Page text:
Electrotherapy for lower back pain and repeated manual therapy for a “frozen shoulder” are among six physiotherapy treatments the profession now believes are a waste of time and money.
The Australian Physiotherapy Association is the seventh organisation — the first in allied health — to target areas under the Choosing Wisely initiative, where practitioners and not funders aim to make better use of resources.
After consulting members and the Australian College of Physiotherapy, the APA has recommended physiotherapists no longer: request imaging for non-specific low back pain where there are no indicators of a serious cause; request imaging of the cervical pain in trauma patients unless indicated by a validated decision; request imaging for acute ankle trauma unless indicated by rules; routinely use incentive spirometry after upper abdominal and cardiac surgery; use electrotherapy in cases of lower back pain; and provide manual therapy for patients with “frozen shoulder”.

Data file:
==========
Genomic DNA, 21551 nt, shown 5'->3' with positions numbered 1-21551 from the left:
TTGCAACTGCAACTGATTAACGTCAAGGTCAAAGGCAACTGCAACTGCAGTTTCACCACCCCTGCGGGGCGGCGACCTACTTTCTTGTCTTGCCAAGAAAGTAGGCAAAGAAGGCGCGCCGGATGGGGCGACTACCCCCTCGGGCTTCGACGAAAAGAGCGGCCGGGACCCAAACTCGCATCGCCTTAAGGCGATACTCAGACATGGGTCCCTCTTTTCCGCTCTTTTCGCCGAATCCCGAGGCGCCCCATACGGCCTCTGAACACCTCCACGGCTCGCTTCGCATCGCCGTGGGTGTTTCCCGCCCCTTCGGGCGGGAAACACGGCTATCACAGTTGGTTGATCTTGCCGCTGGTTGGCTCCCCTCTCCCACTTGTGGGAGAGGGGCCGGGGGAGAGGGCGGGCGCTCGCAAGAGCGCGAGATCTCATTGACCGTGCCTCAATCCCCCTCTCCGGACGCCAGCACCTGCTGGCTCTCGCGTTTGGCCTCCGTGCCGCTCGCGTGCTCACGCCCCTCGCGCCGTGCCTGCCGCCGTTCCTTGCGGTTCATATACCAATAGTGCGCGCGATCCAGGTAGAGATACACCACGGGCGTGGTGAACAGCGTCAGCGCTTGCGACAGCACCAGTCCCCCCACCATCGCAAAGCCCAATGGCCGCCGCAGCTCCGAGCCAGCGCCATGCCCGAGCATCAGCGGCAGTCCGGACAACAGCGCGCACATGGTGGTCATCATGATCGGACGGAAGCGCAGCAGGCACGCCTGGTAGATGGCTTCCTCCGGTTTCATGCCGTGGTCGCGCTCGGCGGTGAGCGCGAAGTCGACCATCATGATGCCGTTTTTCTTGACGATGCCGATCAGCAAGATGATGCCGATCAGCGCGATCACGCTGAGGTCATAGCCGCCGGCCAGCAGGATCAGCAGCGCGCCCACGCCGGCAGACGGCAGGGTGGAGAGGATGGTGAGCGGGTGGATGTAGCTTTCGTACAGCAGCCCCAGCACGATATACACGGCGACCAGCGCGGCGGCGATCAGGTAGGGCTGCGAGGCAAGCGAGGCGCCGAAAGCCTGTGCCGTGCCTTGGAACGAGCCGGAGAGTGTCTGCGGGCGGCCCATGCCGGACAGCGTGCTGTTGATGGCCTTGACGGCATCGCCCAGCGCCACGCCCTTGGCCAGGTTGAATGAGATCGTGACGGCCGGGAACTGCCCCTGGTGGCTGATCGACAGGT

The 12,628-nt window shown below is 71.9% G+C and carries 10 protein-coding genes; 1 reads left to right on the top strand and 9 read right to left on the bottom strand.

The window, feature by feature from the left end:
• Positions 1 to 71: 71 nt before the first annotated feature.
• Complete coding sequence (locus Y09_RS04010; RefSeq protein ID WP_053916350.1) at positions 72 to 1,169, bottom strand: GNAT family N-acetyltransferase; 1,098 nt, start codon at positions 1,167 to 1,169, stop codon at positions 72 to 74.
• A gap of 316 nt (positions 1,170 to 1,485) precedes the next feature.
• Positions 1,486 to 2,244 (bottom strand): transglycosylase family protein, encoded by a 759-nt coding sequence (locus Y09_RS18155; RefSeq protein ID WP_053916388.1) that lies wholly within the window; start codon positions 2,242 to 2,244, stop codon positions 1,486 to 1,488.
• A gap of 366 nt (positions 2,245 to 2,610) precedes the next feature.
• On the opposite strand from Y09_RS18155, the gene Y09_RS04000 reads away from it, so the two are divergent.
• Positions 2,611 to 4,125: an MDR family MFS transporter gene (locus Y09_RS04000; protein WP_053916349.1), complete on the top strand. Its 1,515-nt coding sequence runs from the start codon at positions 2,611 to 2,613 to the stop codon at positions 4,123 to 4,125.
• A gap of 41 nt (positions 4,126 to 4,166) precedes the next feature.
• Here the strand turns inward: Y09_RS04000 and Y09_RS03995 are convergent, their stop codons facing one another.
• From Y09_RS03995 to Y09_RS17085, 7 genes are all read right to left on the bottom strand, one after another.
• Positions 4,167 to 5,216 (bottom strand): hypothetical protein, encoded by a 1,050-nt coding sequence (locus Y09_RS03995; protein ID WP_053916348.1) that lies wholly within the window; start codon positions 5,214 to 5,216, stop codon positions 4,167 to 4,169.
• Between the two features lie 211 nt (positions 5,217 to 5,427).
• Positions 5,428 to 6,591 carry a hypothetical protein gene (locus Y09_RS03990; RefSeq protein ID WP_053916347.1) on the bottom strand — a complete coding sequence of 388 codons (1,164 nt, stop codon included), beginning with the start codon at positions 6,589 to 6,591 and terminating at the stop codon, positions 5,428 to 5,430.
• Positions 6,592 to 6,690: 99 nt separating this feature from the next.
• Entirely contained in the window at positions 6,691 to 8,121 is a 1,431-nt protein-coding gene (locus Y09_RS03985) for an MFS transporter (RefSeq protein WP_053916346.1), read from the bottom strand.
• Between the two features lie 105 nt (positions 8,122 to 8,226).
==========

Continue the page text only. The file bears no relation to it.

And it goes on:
APA president Phil Calvert said the body had a renewed focus on quality practice and hoped to initiate conversations between physiotherapists and patients.
“In the past, there have potentially been consumer expectations — attend a physio and expect to get X, Y or Z — that were inappropriate, so this is our opportunity to correct that,” Mr Calvert said.
Physicians, radiologists, immunologists, radiologists, GPs, pathologists and emergency medicine specialists have already made recommendations. Next month ophthalmologists, nurses, intensive care specialists, surgeons, hospital pharmacists, infectious disease specialists, endocrinologists, haematologists, palliative care specialists, dermatologists, obstetricians and gynaecologists will do the same.
Inappropriate imaging, scans and tests are a common theme in the Choosing Wisely initiative and come as the federal government seeks to refine the Medicare Benefits Schedule and remove bulk-billing incentives in pathology and diagnostic imaging.
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